How come the instant ramen noodles in Costa Rica are so much better than in Canada? Have they added some Latin spice to the old Chinese stand-by? Or maybe it’s the corn.
Of course, as a rule, Costa Rica is not the place to go if I you want to get good Chinese, Moroccan, or Ukrainian food. Certainly there should be some excellent Costa Rican food, perhaps some decent Cuban, Mexican, or Brazilian, if we do some digging. We’ve done most of our own cooking and not checked out many restaurants so far, but I’ll bet there are some regional gems — if not in our small town, then a bus ride away in San Jose. But we shouldn’t expect much beyond that.
It’s the mixed blessing of coming from a very multi-cultural country to a fairly mono-cultural one. If you were to map culinary traditions on a map of the world, you’d see most countries have one dominant flavour, with perhaps a few odd pockets of nearby traditions (Chinese restaurants in Japan, Chilean in Panama), and then you’d see a place like Winnipeg or New York and virtually every flavour in the world would meet there. So to leave a city like that for a place with few immigrants is to find authenticity, but lose variety.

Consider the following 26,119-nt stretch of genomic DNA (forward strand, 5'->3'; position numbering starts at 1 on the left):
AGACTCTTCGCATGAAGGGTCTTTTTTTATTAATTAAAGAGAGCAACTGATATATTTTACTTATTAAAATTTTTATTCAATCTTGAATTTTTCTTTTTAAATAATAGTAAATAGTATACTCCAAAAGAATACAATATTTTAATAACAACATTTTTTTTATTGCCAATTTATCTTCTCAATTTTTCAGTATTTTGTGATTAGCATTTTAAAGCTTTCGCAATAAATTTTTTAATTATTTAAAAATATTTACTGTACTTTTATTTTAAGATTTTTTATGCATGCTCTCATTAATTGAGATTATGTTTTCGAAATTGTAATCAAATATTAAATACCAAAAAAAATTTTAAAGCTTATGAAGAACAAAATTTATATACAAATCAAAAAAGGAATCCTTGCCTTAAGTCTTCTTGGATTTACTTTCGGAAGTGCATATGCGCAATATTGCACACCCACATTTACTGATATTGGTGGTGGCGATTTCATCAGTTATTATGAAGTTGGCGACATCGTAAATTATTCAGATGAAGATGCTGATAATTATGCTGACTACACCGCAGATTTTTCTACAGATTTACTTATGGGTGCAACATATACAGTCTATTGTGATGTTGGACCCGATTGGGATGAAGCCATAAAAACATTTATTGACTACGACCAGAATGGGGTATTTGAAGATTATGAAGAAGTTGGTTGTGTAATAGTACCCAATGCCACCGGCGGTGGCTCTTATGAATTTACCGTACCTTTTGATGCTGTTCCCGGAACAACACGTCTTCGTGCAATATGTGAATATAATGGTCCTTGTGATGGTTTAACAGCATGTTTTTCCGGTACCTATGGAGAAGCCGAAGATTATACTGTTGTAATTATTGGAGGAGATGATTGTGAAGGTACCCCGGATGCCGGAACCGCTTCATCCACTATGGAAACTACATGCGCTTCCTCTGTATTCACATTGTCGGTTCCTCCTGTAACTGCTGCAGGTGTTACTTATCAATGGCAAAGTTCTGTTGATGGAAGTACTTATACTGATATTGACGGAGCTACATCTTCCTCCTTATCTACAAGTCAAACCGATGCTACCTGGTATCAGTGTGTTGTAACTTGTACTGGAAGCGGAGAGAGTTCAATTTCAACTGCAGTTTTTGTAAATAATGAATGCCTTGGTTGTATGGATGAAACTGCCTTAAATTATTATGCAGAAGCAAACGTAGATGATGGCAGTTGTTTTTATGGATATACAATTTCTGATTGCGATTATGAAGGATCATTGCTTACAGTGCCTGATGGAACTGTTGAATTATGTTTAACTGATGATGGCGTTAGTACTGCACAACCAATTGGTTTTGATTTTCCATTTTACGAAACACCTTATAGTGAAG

Even after returning from Asia, I found I could still get good Thai, good (authentic, not Americanized) Chinese, good Korean, and good Japanese food. And of course I’ve enjoyed Salvadorean cooking since before I left. But since we’re not living in a country of immigrants anymore, we’re limited to what we can cook ourselves, and the local cuisine.
That’s not a complaint. When I was in China I embraced Chinese cooking (plus a favourite Korean restaurant, and I occasionally made the trip downtown for Japanese). Here we are trying to embrace Costa Rican cooking. It’s not that we’ll be sick of it after six months. Every culinary tradition includes a fair bit of variety within it. But I’m sure we’ll grow to miss certain things before we get back.